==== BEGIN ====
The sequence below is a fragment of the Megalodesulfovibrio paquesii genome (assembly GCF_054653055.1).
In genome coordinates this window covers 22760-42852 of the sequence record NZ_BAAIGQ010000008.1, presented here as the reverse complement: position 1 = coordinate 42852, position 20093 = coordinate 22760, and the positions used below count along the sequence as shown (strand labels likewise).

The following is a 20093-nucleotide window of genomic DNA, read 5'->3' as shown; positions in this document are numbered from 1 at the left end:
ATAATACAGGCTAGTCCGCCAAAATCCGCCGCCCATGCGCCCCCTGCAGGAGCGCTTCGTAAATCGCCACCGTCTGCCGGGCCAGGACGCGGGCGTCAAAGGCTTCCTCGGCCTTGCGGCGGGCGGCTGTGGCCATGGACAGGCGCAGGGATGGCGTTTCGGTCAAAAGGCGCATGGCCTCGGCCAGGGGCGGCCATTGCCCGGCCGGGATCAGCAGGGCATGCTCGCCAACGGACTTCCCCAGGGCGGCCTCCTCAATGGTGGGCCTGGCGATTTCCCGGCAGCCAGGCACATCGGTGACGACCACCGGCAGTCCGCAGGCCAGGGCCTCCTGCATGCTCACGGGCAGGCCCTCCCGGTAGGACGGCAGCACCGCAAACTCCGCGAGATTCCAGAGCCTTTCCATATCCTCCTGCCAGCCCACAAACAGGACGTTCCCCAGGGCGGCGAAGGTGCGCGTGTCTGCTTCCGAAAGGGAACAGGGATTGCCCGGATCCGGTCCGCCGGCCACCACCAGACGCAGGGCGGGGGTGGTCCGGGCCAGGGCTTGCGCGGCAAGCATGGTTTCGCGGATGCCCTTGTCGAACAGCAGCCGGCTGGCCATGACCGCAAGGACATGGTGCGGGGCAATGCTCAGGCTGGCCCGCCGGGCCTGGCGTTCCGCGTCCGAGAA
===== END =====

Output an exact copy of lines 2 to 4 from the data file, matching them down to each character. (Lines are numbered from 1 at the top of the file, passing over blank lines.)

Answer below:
In genome coordinates this window covers 22760-42852 of the sequence record NZ_BAAIGQ010000008.1, presented here as the reverse complement: position 1 = coordinate 42852, position 20093 = coordinate 22760, and the positions used below count along the sequence as shown (strand labels likewise).

The following is a 20093-nucleotide window of genomic DNA, read 5'->3' as shown; positions in this document are numbered from 1 at the left end:
ATAATACAGGCTAGTCCGCCAAAATCCGCCGCCCATGCGCCCCCTGCAGGAGCGCTTCGTAAATCGCCACCGTCTGCCGGGCCAGGACGCGGGCGTCAAAGGCTTCCTCGGCCTTGCGGCGGGCGGCTGTGGCCATGGACAGGCGCAGGGATGGCGTTTCGGTCAAAAGGCGCATGGCCTCGGCCAGGGGCGGCCATTGCCCGGCCGGGATCAGCAGGGCATGCTCGCCAACGGACTTCCCCAGGGCGGCCTCCTCAATGGTGGGCCTGGCGATTTCCCGGCAGCCAGGCACATCGGTGACGACCACCGGCAGTCCGCAGGCCAGGGCCTCCTGCATGCTCACGGGCAGGCCCTCCCGGTAGGACGGCAGCACCGCAAACTCCGCGAGATTCCAGAGCCTTTCCATATCCTCCTGCCAGCCCACAAACAGGACGTTCCCCAGGGCGGCGAAGGTGCGCGTGTCTGCTTCCGAAAGGGAACAGGGATTGCCCGGATCCGGTCCGCCGGCCACCACCAGACGCAGGGCGGGGGTGGTCCGGGCCAGGGCTTGCGCGGCAAGCATGGTTTCGCGGATGCCCTTGTCGAACAGCAGCCGGCTGGCCATGACCGCAAGGACATGGTGCGGGGCAATGCTCAGGCTGGCCCGCCGGGCCTGGCGTTCCGCGTCCGAGAA